Climate change and directors’ duties: where are we now?
Sarah Ellington looks at the recent refusal to grant ClientEarth permission to continue with its derivative claim against the directors of Shell
Since 2016, we have seen a flurry of legal opinions and reports, setting out the legal duties of directors and speculating on how these should be applied or could be breached in the context of climate risks. The conclusions were perhaps predictable, not only because of the practices of the authors and sponsoring institutions, but also because the reports simply state the law as it is: where something poses a risk to the success of a company, a director is under a positive duty to ensure that they identify the risks, assess the likelihood and severity of its effects on the company, and take action to mitigate or avoid those risks.
In England, these duties have been enshrined in statute since the 2006 Companies Act (in combination with common law duties), in particular, the duty to exercise reasonable care, skill and diligence (section 174) and the duty to take into account the impact of the company’s operations on the community and the environment, while promoting the success of the company for the benefit of its members (section 172). Since 1 January 2019, companies must include in their strategic reports, a statement as to how directors have had regard to the matters in section 172(1) in performing their section 172 duty.
It is now accepted that climate change poses three main categories of risks to companies: physical risks, transition risks and litigation risks. Each of these has the ability to directly affect a company’s bottom line (and shareholder value), in the short, medium and long term. Consideration of these risks by companies has come under increasing scrutiny, with governments and regulators increasingly requiring disclosure of and encouraging interrogation of the assessment of these risks both through mandatory reporting regimes and increased adoption of relevant accounting and auditing standards from international bodies.
More widely, the increased access to information both about the nature of the risks and the way other companies are dealing with them, has the potential to affect the application of directors’ duties in practice in this area and how they may be tested in court. As more information is made available, there is more for directors to educate themselves about and be judged against.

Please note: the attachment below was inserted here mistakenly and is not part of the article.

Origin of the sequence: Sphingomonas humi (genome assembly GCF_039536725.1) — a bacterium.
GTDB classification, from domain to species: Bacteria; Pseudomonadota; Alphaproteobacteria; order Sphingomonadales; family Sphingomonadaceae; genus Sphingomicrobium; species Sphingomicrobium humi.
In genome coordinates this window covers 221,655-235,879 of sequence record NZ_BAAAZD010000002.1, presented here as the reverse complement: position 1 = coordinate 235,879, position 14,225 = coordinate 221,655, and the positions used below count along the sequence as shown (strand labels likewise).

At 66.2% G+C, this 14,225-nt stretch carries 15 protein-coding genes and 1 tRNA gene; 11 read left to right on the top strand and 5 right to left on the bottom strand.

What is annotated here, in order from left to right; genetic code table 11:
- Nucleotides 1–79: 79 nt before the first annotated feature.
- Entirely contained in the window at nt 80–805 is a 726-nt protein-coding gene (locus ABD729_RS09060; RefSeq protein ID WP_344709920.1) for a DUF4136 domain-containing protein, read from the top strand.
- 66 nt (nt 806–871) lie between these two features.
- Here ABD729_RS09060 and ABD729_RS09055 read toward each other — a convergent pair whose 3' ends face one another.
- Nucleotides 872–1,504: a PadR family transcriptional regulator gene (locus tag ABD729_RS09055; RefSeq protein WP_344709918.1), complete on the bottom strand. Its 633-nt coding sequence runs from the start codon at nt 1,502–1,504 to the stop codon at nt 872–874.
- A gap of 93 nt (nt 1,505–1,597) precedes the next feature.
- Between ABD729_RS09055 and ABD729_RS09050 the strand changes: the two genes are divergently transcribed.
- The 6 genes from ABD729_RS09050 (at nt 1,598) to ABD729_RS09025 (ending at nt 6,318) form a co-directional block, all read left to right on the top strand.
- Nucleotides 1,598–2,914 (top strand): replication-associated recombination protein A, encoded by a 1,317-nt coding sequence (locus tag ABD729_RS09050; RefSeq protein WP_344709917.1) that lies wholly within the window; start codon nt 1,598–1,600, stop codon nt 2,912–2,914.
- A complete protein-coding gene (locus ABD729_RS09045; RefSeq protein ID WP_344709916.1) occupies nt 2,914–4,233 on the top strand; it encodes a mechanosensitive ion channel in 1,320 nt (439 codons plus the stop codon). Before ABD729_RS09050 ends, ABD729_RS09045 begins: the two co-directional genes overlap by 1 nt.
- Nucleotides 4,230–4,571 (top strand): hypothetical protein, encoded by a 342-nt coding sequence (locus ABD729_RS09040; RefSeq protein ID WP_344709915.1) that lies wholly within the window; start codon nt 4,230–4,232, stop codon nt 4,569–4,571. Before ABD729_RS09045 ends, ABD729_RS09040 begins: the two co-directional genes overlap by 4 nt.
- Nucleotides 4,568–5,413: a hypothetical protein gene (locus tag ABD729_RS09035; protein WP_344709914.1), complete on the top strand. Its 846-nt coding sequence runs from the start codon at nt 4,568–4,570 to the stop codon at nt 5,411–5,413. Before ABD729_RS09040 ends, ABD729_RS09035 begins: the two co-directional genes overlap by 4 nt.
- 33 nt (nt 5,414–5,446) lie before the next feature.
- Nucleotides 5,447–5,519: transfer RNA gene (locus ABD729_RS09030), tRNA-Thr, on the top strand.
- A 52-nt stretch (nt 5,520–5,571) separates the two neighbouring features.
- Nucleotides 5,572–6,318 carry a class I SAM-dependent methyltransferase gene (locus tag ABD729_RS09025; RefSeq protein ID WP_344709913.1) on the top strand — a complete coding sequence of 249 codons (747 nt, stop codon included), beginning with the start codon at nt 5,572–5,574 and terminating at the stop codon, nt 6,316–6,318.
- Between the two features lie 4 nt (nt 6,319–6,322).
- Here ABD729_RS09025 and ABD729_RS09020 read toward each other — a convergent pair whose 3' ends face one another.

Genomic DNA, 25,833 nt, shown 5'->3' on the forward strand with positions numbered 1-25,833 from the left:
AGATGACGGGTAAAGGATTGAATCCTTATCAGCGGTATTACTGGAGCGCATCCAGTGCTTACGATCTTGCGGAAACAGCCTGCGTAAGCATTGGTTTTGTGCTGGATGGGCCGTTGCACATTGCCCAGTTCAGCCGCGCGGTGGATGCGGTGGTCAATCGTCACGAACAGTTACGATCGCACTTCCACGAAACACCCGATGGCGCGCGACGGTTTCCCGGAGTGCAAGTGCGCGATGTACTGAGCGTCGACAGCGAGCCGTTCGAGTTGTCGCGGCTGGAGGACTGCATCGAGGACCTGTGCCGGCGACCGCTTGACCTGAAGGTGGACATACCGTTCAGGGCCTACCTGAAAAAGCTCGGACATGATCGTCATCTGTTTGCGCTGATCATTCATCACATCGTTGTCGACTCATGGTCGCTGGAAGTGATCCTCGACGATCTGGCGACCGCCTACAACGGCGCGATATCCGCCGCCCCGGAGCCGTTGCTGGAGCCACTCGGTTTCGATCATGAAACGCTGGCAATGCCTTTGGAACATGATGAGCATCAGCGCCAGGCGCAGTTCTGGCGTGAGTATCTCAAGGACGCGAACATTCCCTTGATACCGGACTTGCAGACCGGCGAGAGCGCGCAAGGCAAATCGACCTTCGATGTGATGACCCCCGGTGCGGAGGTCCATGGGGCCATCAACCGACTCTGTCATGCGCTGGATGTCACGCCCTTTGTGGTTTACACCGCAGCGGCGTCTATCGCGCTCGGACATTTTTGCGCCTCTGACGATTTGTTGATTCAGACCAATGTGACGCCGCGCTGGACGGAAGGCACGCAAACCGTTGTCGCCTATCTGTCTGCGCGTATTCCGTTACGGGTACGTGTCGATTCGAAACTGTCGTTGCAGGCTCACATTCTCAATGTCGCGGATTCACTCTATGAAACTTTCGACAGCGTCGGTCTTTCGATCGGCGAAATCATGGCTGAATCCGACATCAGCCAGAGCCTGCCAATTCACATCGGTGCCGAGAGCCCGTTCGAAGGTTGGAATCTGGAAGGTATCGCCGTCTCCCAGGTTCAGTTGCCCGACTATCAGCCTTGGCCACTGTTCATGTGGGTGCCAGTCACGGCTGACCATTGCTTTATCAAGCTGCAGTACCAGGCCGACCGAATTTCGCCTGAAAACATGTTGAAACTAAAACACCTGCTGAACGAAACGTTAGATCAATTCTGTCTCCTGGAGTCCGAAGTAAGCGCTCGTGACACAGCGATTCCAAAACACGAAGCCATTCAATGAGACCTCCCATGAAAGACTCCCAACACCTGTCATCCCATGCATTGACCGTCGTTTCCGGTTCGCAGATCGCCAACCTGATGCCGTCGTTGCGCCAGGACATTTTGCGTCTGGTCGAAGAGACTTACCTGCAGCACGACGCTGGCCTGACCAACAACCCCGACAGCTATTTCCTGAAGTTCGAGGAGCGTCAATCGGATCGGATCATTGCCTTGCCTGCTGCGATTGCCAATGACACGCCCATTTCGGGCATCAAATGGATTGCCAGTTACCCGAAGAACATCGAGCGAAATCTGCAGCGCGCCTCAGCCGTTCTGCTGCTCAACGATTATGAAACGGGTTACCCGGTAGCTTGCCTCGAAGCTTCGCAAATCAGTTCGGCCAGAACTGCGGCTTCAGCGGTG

The ClientEarth v Shell judgment
The ClientEarth claim was denied permission to proceed for strictly legal reasons, as well as practical reasons. The legal reasons for refusal included that the case as set out was not considered to have a reasonable prospect of meeting the relevant legal tests. The main practical reasons were that the vast majority of the shareholders of Shell had already voted in favour of the challenged strategy and that there was a strong suspicion that ClientEarth was bringing the claim not necessarily in the best interests of the company, but to push a specific view on the ‘correct’ approach to climate change.
Ultimately, the claim was always going to be difficult where ClientEarth argued not that there had been a failure of Shell's directors to consider the relevant issues, but that they had not come to the right decision. That argument ignores the fact that, despite the general acknowledgment of a climate emergency and the need to cut emissions, climate risk is not the only risk that directors need to take into account when considering how best to safeguard the overall success of the company. Directors can and should take into account the full range of risks and must exercise judgement as to the weight given to each.
That is not to say that directors now have nothing to fear from legal challenges in relation to climate change. The number of climate change related litigation cases worldwide has more than doubled since 2015, with approximately one fourth of all cases being filed between 2020 and 2022. While much of this litigation is against governments, it still affects a company’s ability to do business. This includes, for example, the ability to obtain planning consents, likely future pricing risks, the focus of regulators and regulations, sanctions and customs rules.
As the understanding of risks and the ability of scientists to better predict the causes, directors will need to continue to keep themselves informed of climate issues, actively consider them among other matters of risk and strategy and document the reasonable bases for their decisions.
Sarah Ellington is a dispute resolution partner at Watson Farley & Williams